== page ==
Hemera

Hemera

 

Erin Renzas is a lifestyle expert and the Editor-in-Chief at Credit Sesame — helping you to make smarter financial decisions, save money and live richly. Before joining Credit Sesame, she was a home and lifestyle editor at Shape, California Home + Design and iVillage.

For many Americans, tax time can lead inspire fear and dread, but for others, it’s a joyous time that can be summed up in two words: tax return. Most personal finance experts will tell you the same thing year after year: Set up your deductions so that come tax time, you break even. Your money is better used in an interest-baring account than sitting with the IRS.

But, many of us have come to look forward to the extra cash that comes flowing our way in the form of a tax refund. In fact, according to the IRS, the average income tax refund last year war $2,700. You may be tempted to splurge on a much needed vacation or a new television, but before dropping the dough, give yourself a reality check.

We know. Spending your return on something fun is, well, more fun than making the financially responsible decision, but remember: That money isn’t a little gift from the IRS; it’s your hard-earned money. You need to treat it as such. So this year, forego the oh-so-cute new outfit or the cool electronic and make your money work for you.

Invest in Your Home

For homeowners, your home tends to be your most valuable asset. Preserve that value by spending your refund on small home improvements and repairs. A new coat of paint or upgraded flooring can do wonders for a home. Fix leaky plumping, clean dirty chimneys and unclog drier vents. Or, consider making energy-efficient improvements to your home. Thanks to the Residential Energy Credits, homeowners can receive a tax credit of up to $500 for qualified energy efficiency improvements.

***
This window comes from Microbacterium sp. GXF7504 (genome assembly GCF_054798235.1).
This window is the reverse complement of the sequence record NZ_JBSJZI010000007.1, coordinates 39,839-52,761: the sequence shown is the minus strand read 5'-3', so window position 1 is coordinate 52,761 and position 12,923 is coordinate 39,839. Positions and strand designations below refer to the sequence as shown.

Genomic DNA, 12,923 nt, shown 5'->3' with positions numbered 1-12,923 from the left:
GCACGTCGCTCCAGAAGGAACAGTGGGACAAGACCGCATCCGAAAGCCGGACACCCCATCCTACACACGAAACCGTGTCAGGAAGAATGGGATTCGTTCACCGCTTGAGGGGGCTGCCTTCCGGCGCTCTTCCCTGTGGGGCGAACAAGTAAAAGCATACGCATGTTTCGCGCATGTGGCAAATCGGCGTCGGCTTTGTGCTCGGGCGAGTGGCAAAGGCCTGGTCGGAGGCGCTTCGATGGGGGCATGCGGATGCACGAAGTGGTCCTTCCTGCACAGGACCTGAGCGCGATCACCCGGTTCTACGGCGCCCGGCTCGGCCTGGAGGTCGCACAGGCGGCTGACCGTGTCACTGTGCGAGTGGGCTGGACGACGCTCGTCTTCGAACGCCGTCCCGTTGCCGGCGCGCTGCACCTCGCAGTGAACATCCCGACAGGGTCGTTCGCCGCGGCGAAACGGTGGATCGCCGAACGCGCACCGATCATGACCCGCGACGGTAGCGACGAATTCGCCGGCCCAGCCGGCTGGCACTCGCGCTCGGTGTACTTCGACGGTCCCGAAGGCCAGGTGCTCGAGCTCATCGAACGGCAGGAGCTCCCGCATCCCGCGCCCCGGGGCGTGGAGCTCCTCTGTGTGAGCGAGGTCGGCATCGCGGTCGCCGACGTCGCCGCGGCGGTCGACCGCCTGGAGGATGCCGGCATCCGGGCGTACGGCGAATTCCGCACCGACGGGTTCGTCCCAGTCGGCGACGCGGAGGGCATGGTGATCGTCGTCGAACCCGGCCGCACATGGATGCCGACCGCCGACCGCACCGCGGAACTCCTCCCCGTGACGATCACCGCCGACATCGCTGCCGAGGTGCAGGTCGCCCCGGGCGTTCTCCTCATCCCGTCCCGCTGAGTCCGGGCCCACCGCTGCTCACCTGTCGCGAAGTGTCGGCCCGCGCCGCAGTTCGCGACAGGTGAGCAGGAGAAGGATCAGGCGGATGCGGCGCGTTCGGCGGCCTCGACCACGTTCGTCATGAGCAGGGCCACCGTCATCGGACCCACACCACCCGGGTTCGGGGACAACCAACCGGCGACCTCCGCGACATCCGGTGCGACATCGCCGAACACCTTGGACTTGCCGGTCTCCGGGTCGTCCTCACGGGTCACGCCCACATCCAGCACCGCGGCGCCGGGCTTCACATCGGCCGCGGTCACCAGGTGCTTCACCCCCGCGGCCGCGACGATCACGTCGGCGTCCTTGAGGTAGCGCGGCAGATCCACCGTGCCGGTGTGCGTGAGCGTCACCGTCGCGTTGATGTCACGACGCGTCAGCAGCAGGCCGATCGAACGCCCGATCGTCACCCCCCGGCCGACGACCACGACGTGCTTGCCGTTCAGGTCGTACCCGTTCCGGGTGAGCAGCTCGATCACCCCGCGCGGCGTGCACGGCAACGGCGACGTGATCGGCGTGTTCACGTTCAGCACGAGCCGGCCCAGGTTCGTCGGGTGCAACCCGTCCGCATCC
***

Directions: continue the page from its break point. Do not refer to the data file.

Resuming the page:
Boost Your Emergency Fund

According to a June 2012 report, 28 percent of Americans have no money saved for emergencies. Life can hand you some tough or unexpected situations (read: a layoff or a medical emergency). Most personal finance experts say that you should have at least six months of expenses saved. While your tax refund may not get you all the way there, it’s a good place to start.

Nix that High-Interest Debt

If you’ve racked up a bunch of debt on a high-interest credit card, it’s time to face the music. Put your tax return against your debt. Not only will you pay less on interest in the long run, you’ll lower your credit card usage — a major factor in improving your credit score. A lower credit score means that you’ll qualify for lower interest credit cards, car loans and mortgages, saving you more money over time.

Hit the Books with a 529

Parents with children who will be attending college in the future should seriously consider contributing to a 529 educations savings plan. Save the money now and when tuition bills come calling, you can use the cash tax-free.

Fund the (Retirement) Fun

Sometimes it’s easier to think of the now rather than the later, but a tax refund is a great way to add to your retirement funds. Invest now and in 30 years, you could see big returns.

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